Former England footballer Anton Ferdinand has opened up about the depression and acute insomnia he experienced while in deep grief after losing his mother. Ferdinand, brother of ex-England player Rio Ferdinand, was a devoted son to their mother Janice St Fort, who died of cancer back in 2017.
“When my mother passed away, for long periods I didn’t sleep properly,” he told the Mixed Up podcast hosts Emma Slade Edmondson and Nicole Ocran. “For three months every night I’d be up at 2am, then 4am and I wouldn’t go back to sleep after 4am,” he revealed in a podcast interview that airs today.
According to the UK’s leading bereavement charity Cruse, insomnia is a very common grief reaction. “It’s normal to have trouble sleeping after someone dies,” says a spokesperson. “You might find it difficult to get to sleep because your mind is racing. Sometimes, you may dream that the person who died is still alive and find waking up to be painful.”
Ferdinand famously filmed a compelling BBC documentary called Football, Racism and Me following the high-profile racial abuse he suffered on the pitch in 2011 from former Chelsea captain John Terry, who was later found guilty by the Football Association (FA) of racially abusing the then QPR defender and fined £220,000, even though he was formally acquitted of the charge in a court of law.
Watching the ground-breaking TV documentary back, which was first aired in November 2020, made Ferdinand realise for the first time how poor his mental health was after his mother's death.
“It wasn’t until I’d made the documentary and watched it back, that things started to make sense to me,” he revealed. “I was like, ‘I now understand why I wasn’t sleeping.’ It made me understand [it was] about my mum dying because of it*.”
*Ferdinand was referring to his fear that the stress of the high-profile John Terry incident and court case had somehow made his mother ill and led to her death, and his belief that he was somehow therefore to blame.
The charity Cruse confirms that guilt is another very common grief reaction, as is going over every detail of the death, searching for answers.
“That’s what I was fighting with,” he admitted. “That it was my fault... my mum died. That’s what I was fighting with at the time. I just didn’t know it at the time because it wasn’t at the forefront of my mind, it was in my subconscious.”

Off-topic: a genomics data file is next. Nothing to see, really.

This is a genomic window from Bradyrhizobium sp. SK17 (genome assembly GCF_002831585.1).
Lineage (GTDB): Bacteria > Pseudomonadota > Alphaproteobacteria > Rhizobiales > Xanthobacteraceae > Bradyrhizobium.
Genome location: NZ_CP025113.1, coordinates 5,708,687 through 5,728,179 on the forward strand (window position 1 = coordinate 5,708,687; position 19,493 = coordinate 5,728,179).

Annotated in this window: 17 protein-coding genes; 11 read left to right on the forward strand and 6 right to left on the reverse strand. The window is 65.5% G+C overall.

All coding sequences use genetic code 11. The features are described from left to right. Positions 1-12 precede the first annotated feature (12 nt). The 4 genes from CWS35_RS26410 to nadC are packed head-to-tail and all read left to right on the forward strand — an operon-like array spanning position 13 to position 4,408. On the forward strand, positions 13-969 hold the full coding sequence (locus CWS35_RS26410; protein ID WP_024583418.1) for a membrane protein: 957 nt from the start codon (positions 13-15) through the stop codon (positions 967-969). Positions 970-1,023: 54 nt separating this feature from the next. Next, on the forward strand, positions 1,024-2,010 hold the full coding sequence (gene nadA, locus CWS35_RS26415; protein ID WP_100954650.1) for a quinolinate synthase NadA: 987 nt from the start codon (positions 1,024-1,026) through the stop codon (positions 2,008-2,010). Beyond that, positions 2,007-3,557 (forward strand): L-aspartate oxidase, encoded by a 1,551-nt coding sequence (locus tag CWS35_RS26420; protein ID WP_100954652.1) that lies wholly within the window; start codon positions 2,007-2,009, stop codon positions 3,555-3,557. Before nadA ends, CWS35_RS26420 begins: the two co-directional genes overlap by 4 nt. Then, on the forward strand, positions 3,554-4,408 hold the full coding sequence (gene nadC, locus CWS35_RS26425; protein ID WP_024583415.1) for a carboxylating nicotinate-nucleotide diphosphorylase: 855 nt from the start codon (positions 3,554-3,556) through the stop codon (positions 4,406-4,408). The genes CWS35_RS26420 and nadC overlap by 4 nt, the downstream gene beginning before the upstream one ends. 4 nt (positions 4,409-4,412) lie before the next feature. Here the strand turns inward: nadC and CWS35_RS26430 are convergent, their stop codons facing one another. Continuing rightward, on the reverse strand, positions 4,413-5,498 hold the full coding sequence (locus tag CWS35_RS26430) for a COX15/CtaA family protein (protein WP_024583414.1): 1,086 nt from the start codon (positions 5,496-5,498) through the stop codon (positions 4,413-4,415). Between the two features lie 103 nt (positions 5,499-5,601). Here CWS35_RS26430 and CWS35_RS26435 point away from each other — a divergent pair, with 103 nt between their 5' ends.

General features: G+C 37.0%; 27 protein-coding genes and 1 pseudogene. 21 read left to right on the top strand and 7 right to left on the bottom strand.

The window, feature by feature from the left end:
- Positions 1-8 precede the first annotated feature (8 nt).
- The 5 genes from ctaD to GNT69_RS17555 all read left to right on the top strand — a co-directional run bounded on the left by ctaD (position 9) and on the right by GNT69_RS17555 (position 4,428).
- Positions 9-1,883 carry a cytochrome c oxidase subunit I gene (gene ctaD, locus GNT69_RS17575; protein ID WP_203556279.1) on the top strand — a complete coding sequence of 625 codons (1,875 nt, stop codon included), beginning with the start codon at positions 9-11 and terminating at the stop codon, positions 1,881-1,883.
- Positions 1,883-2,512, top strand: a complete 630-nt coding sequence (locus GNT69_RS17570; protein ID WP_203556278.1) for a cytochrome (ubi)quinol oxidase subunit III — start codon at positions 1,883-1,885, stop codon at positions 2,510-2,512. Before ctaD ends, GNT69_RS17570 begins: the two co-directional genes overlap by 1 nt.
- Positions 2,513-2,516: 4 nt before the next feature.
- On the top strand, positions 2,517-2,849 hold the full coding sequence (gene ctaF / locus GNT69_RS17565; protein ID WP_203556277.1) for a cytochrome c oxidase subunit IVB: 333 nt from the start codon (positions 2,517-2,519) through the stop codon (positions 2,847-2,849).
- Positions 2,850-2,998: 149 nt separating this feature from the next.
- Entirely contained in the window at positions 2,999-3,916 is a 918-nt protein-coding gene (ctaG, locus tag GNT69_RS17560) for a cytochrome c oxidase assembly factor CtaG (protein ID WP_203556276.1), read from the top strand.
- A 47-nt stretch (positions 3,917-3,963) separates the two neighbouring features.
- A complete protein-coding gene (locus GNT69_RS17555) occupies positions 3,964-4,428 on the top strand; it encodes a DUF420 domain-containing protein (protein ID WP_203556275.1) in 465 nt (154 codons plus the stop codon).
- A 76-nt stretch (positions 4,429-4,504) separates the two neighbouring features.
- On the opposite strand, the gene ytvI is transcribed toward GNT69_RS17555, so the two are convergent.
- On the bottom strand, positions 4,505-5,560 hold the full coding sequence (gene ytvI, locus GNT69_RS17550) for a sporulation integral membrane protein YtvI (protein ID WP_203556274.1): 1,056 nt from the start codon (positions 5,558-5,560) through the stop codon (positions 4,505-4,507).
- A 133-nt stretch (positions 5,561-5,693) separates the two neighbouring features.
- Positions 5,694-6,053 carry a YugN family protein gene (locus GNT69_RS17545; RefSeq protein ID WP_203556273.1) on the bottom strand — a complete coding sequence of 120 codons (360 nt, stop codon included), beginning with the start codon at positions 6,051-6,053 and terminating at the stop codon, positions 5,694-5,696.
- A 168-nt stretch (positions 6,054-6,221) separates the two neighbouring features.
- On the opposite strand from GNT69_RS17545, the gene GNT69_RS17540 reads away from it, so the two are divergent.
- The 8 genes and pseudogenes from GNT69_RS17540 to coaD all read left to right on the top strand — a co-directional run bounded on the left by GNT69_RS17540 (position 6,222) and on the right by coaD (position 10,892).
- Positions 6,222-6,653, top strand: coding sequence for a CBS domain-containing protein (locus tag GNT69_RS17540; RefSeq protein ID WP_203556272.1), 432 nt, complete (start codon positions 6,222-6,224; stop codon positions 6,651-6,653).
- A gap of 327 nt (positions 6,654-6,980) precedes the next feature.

“That’s why I wasn’t able to sleep," he continued, "and it wasn’t until I was watching the documentary back that it came to me and I was able to put that to the forefront of my mind and actually deal with it. I’ve slept perfect [sic] ever since.”
The documentary led to a flood of “apologies” from friends and fellow footballers who “felt like they hadn’t been good friends. They felt like they hadn’t rung in and checked on me,” he added.
But Ferdinand bears no grudge and in fact blames himself for not speaking out about the mental health challenges he was going through. “The process of doing the documentary was so therapeutic to me. I understood that it was my fault because I made everyone think I was fine because I was still trying to be happy-go-lucky. I was still trying to be the Anton who wanted to banter all the time, rather than allowing people to understand and know that there was a problem.”
“I couldn't let people know... because I didn't know I was actually in it [the depression],” he reflected. “But because I was so open… because I allowed myself to be vulnerable within the documentary… there was a lot of clarity that came to me.”
As a result of his own experience, Ferdinand has now become passionate about encouraging others to speak out if they’re suffering – a step that he believes is vital from a suicide prevention point of view too.
“That's a lesson to people… that you have to talk no matter what, you have to talk, be open about it, because if something does happen and you do pass away [from suicide], then the people that are still here will carry that because you didn't allow them to help.”
“We're not told to be emotional," he continued. "It's not the thing to do, but when you speak, there's so much more clarity and it’s so much more therapeutic.”
Several years on, he now counts himself “lucky” for coming out of the deep depression he suffered. “I use the word 'lucky' and I'm lucky to be here if I'm really honest with you,” he said.
“That's not me saying that I thought about doing anything [attempting suicide] because I didn't, but I'm lucky to be here because I now understand mental health.
“[Before] I was one of those people that didn’t understand it and I was ignorant. ‘How can you have mental health issues? What’s there to be sad about?’ I was that guy, but now I've experienced it myself. I now understand and know that you don't actually realise how deep you are in [the depression] until you come out of it.”
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Watch: Anton Ferdinand's BBC documentary trailer: Football, Racism and Me